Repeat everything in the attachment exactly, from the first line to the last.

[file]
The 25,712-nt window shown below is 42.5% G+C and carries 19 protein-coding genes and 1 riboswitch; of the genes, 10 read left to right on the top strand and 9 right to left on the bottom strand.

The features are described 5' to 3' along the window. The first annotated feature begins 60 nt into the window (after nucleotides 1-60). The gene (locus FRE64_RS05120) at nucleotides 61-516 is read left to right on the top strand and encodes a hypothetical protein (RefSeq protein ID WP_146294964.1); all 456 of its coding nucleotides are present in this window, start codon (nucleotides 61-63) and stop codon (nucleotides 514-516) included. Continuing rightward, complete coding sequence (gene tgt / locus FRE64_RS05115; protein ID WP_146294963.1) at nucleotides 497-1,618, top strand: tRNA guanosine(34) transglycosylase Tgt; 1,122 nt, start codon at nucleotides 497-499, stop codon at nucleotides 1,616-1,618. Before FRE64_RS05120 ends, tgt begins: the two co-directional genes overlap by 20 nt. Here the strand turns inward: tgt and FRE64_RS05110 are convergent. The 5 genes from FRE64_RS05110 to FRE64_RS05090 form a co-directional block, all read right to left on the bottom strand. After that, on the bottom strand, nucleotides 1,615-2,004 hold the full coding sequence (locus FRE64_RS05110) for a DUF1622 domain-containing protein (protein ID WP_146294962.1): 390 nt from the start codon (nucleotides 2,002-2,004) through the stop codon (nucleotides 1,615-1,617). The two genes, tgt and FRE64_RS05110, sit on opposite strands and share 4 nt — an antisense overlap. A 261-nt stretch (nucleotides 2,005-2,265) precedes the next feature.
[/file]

The 25,712-nt window shown below is 42.5% G+C and carries 19 protein-coding genes and 1 riboswitch; of the genes, 10 read left to right on the top strand and 9 right to left on the bottom strand.

The features are described 5' to 3' along the window. The first annotated feature begins 60 nt into the window (after nucleotides 1-60). The gene (locus FRE64_RS05120) at nucleotides 61-516 is read left to right on the top strand and encodes a hypothetical protein (RefSeq protein ID WP_146294964.1); all 456 of its coding nucleotides are present in this window, start codon (nucleotides 61-63) and stop codon (nucleotides 514-516) included. Continuing rightward, complete coding sequence (gene tgt / locus FRE64_RS05115; protein ID WP_146294963.1) at nucleotides 497-1,618, top strand: tRNA guanosine(34) transglycosylase Tgt; 1,122 nt, start codon at nucleotides 497-499, stop codon at nucleotides 1,616-1,618. Before FRE64_RS05120 ends, tgt begins: the two co-directional genes overlap by 20 nt. Here the strand turns inward: tgt and FRE64_RS05110 are convergent. The 5 genes from FRE64_RS05110 to FRE64_RS05090 form a co-directional block, all read right to left on the bottom strand. After that, on the bottom strand, nucleotides 1,615-2,004 hold the full coding sequence (locus FRE64_RS05110) for a DUF1622 domain-containing protein (protein ID WP_146294962.1): 390 nt from the start codon (nucleotides 2,002-2,004) through the stop codon (nucleotides 1,615-1,617). The two genes, tgt and FRE64_RS05110, sit on opposite strands and share 4 nt — an antisense overlap. A 261-nt stretch (nucleotides 2,005-2,265) precedes the next feature.